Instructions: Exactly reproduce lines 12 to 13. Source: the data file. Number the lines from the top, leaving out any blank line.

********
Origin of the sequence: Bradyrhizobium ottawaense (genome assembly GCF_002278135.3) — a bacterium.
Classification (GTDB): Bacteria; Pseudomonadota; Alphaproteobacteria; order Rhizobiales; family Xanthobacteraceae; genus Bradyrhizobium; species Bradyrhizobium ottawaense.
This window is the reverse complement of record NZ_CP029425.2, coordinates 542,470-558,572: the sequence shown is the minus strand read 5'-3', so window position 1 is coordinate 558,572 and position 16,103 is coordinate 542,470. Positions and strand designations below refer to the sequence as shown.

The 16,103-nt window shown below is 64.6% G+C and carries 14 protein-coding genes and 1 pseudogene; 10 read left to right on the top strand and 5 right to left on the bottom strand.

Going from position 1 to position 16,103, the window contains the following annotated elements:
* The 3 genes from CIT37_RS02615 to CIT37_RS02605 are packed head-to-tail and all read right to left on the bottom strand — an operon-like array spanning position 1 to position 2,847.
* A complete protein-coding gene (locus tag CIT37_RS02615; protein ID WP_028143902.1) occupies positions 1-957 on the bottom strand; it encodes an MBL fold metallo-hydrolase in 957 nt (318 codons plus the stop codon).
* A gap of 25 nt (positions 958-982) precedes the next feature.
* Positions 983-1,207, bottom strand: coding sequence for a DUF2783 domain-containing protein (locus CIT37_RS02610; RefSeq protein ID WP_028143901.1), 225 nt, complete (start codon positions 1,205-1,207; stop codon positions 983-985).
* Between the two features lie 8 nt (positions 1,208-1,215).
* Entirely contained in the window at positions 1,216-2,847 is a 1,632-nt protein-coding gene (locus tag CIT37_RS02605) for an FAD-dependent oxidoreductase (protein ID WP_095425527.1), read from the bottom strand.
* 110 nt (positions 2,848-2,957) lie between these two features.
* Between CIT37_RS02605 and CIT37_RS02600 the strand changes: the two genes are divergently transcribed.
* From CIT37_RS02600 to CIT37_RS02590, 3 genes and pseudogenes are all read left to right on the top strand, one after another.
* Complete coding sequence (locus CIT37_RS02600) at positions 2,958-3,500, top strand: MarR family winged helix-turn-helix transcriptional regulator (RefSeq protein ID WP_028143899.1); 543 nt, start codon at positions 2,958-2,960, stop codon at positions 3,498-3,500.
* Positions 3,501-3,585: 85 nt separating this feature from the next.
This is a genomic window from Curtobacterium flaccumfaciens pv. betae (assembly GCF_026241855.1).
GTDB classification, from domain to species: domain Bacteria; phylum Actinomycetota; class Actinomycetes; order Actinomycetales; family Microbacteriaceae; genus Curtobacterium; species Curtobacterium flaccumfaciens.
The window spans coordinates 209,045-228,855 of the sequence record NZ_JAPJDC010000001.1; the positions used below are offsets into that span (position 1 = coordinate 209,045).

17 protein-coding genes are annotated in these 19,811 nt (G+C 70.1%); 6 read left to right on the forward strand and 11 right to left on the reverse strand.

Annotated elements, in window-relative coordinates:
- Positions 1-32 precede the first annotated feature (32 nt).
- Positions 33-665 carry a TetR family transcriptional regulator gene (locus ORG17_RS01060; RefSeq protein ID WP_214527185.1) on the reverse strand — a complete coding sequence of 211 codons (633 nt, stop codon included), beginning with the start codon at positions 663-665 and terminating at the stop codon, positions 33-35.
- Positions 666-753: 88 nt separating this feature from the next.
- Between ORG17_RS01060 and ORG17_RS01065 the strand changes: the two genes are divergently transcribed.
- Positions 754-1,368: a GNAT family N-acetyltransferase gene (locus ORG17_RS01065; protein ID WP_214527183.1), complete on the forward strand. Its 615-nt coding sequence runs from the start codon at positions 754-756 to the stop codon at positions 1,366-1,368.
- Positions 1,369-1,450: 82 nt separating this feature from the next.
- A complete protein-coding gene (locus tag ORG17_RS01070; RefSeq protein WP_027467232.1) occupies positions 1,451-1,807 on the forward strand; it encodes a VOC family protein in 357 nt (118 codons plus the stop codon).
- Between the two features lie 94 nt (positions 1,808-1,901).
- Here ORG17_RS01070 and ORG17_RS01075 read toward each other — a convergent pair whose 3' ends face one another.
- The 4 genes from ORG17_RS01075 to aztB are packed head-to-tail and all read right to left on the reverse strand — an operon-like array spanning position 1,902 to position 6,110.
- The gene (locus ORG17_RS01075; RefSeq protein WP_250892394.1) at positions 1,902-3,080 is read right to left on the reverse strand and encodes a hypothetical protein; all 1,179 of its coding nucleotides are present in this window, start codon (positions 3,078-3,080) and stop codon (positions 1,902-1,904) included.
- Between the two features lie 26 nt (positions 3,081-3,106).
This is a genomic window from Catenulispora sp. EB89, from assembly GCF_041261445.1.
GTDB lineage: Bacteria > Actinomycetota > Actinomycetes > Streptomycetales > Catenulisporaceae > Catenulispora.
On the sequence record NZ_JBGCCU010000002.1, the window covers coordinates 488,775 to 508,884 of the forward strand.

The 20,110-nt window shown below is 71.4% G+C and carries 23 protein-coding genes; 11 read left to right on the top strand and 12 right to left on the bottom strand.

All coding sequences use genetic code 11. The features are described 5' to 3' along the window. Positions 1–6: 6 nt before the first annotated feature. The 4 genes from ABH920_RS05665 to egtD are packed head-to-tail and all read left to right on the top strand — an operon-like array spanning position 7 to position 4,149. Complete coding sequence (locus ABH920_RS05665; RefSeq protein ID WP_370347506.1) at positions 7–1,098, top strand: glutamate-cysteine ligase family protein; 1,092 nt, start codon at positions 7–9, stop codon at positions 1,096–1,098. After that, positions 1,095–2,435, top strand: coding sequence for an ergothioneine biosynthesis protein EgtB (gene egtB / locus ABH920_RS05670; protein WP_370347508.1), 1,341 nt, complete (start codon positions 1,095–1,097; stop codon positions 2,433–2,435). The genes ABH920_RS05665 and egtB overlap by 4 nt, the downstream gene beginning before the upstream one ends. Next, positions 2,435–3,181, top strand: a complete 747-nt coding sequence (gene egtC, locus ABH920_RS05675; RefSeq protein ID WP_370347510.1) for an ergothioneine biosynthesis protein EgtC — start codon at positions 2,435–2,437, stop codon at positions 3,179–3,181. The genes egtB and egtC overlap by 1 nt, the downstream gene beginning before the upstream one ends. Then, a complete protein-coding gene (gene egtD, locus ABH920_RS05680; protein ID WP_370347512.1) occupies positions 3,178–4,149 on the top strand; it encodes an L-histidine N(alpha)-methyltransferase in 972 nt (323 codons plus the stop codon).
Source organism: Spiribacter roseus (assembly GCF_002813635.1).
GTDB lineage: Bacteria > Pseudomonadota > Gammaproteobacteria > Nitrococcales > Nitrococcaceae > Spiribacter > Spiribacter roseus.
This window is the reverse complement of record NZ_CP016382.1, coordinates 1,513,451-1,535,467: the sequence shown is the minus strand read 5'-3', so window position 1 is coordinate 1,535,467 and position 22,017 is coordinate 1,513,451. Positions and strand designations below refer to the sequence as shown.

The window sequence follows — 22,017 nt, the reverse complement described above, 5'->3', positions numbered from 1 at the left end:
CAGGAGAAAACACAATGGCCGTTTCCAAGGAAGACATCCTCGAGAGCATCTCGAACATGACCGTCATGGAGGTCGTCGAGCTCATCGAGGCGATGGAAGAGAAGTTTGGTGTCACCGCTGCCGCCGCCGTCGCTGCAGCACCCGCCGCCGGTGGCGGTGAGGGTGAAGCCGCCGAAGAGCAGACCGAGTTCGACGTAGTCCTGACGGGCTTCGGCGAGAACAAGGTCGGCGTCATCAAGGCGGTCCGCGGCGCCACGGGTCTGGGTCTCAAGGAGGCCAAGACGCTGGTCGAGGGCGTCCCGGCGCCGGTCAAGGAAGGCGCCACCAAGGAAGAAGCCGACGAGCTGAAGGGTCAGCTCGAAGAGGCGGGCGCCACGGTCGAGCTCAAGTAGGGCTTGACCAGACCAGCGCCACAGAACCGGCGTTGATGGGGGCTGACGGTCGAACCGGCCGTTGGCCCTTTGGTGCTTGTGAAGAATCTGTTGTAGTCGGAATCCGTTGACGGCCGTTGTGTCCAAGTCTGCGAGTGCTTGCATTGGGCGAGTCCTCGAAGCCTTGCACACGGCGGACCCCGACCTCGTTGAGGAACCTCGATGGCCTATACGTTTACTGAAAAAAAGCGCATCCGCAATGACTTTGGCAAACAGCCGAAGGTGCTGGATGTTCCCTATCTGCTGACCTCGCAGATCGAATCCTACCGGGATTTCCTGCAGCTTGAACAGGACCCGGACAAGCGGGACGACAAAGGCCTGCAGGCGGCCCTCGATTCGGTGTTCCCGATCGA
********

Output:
* 110 nt (positions 2,848-2,957) lie between these two features.
* Between CIT37_RS02605 and CIT37_RS02600 the strand changes: the two genes are divergently transcribed.